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"I believe that to meet the challenges of our times, human beings will have to develop a greater sense of universal responsibility. It is the foundation for world peace."

Dalai Lama invited to SA – again

October 23, 2011


THE Dalai Lama may apply for a  South African visa for the third time  in two years after IFP leader Mangosuthu Buthelezi invited him to  attend a prayer meeting on Human  Rights Day next March.
The fresh visa application of Tibet’s spiritual leader will be yet another headache for President Jacob Zuma.
In his letter of invitation, Buthelezi  wrote to the Dalai Lama: “Twice I  have planned and hoped to meet with  you to pray together, receive your  spiritual guidance and discuss the  state of the world and its politics.”

Yesterday, the IFP and COPE hit  government with court papers accusing them of breaching the constitution by ignoring the Dalai  Lama’s recent visa application.

Archbishop Emeritus Desmond  Tutu lashed out at Zuma’s government 10 days ago, calling it a “disgrace”. “You don’t represent me. You  represent your own interests and I  am warning you, I am really warning  you, out of love, I am warning you  like I warned the nationalists, one  day we will start praying for the  defeat of the ANC government,” he  said.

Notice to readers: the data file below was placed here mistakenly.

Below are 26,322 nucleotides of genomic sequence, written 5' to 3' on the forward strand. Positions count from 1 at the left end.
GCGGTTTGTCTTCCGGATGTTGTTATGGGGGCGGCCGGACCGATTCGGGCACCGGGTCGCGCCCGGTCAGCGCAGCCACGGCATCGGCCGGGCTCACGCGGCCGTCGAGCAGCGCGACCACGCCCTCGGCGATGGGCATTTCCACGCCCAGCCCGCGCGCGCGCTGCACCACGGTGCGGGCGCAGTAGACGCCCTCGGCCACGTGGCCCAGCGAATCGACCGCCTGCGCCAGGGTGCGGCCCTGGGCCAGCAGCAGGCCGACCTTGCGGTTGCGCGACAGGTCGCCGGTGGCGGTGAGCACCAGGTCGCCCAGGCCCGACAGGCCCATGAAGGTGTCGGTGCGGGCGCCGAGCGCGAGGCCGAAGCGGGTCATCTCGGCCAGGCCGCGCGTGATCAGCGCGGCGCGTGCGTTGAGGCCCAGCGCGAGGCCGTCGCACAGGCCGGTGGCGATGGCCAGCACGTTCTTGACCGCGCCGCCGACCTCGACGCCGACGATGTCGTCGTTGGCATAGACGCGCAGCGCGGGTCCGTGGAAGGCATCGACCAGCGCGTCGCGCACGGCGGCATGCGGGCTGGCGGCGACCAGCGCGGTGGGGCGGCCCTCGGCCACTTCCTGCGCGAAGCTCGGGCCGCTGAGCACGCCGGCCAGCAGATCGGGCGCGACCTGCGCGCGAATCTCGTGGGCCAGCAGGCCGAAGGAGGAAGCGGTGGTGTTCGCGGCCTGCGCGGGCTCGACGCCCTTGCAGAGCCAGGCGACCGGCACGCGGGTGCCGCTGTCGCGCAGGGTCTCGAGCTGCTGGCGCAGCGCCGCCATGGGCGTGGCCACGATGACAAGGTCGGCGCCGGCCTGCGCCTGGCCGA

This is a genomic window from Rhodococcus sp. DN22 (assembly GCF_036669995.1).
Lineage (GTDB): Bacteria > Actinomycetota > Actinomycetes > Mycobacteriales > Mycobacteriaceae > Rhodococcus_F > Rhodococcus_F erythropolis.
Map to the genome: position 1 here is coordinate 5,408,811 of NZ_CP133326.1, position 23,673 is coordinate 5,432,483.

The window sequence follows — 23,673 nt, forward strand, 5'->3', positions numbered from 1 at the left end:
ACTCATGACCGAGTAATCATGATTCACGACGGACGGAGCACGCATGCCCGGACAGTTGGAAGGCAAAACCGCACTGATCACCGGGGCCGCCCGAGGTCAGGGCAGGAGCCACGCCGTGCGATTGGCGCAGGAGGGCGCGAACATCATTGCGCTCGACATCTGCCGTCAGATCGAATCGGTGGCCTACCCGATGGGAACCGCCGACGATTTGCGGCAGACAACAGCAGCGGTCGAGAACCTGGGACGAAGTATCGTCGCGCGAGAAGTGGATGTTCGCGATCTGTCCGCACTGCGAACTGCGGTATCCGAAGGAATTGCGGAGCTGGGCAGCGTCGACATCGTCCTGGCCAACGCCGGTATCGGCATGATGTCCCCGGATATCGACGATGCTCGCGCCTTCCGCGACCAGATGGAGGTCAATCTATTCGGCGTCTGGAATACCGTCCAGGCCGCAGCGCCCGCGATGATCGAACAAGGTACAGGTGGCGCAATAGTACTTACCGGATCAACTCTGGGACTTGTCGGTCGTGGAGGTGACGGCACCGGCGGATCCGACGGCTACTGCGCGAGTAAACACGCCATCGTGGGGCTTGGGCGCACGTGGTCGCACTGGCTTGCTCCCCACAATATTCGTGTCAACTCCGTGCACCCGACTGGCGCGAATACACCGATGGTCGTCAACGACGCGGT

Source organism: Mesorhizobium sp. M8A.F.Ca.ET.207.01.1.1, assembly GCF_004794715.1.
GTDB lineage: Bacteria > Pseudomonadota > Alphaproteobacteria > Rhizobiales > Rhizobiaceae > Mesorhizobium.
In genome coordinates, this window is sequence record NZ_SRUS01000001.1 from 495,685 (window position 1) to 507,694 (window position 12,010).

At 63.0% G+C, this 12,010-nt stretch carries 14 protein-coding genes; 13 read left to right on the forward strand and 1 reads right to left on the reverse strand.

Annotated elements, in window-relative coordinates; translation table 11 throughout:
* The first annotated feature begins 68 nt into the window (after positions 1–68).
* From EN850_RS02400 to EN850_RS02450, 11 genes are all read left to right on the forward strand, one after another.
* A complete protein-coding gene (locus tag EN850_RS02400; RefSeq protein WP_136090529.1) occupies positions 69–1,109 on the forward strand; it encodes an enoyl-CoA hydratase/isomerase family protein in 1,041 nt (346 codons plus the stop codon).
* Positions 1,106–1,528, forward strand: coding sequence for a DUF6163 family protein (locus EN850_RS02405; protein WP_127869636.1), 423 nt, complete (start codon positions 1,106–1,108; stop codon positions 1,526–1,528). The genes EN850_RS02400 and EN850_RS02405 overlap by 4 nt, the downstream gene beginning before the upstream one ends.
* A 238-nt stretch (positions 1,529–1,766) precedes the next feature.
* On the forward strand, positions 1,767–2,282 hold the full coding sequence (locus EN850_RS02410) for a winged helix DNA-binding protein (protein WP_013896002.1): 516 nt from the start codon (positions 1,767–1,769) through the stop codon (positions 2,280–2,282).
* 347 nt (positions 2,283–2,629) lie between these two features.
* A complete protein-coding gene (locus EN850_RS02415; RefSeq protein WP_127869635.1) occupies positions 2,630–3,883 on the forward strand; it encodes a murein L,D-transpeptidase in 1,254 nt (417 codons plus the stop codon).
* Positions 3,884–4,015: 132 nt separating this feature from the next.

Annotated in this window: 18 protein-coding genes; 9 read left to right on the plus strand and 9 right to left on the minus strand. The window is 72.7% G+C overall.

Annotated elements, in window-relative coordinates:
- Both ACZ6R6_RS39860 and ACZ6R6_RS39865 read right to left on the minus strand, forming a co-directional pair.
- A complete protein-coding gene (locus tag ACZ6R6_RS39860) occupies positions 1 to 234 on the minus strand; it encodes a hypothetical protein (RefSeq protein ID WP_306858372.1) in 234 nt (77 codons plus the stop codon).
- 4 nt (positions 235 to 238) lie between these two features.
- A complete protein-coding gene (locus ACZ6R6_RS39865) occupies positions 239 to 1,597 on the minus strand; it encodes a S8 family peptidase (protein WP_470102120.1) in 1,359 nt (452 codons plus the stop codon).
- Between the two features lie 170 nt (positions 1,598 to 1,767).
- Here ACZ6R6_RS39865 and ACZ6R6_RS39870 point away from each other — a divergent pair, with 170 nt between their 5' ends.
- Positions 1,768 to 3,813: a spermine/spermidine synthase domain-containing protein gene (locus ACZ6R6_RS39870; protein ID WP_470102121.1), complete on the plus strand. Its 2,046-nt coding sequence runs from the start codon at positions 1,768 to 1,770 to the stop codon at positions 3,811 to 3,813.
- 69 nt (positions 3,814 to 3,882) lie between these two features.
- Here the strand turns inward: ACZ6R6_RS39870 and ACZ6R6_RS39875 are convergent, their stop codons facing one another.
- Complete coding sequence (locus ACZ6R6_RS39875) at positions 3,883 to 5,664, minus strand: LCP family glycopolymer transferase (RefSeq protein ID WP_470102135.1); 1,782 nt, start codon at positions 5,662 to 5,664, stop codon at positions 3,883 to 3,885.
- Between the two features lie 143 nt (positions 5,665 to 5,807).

This was after the departments of  Home Affairs, International  Relations and the Presidency passed  the buck among each other over the  application, delaying a decision until  the Dalai Lama was forced to call off  his trip, missing Tutu’s 80th birthday.

It was the second time government  had “ignored” a visa application by  the Dalai Lama, creating the impression that Zuma was bent on  kowtowing to China, and sparking  protests in several cities and university campuses.

The urgent application by Buthelezi and COPE president Mosiuoa  Lekota lodged in the Western Cape  High Court yesterday argues that  Home Affairs Minister Nkosazana  Dlamini-Zuma acted unlawfully by  passing the visa application on to  International Relations – which has  “no powers under the act to make  any determination on the granting of  a visa”.

They also called on Archbishop  Emeritus Desmond Tutu, the student  groups and non-governmental organisations who recently protested  at government’s treatment of the  Dalai Lama, to join the case as amicus curiae (friends of the court).

Top immigration lawyer Gary  Eisenberg told a COPE and IFP press  conference in parliament yesterday:  “This case is all about the Bill of  Rights and [government’s] flagrant  violation in not processing the visa  application.”

Speaking at the same conference,  IFP MP Mario Oriani-Ambrosini said  the Immigration Act did not allow  the Minister of Home Affairs to  “duck, dive and run away [from visa  applications] like a guilty, scolded  child”.

The court application will be heard  on November 22, and if successful,  could pave the way for the Tibetan  spiritual leader to get a visa for the  event on Human Rights Day on  March 21 next year.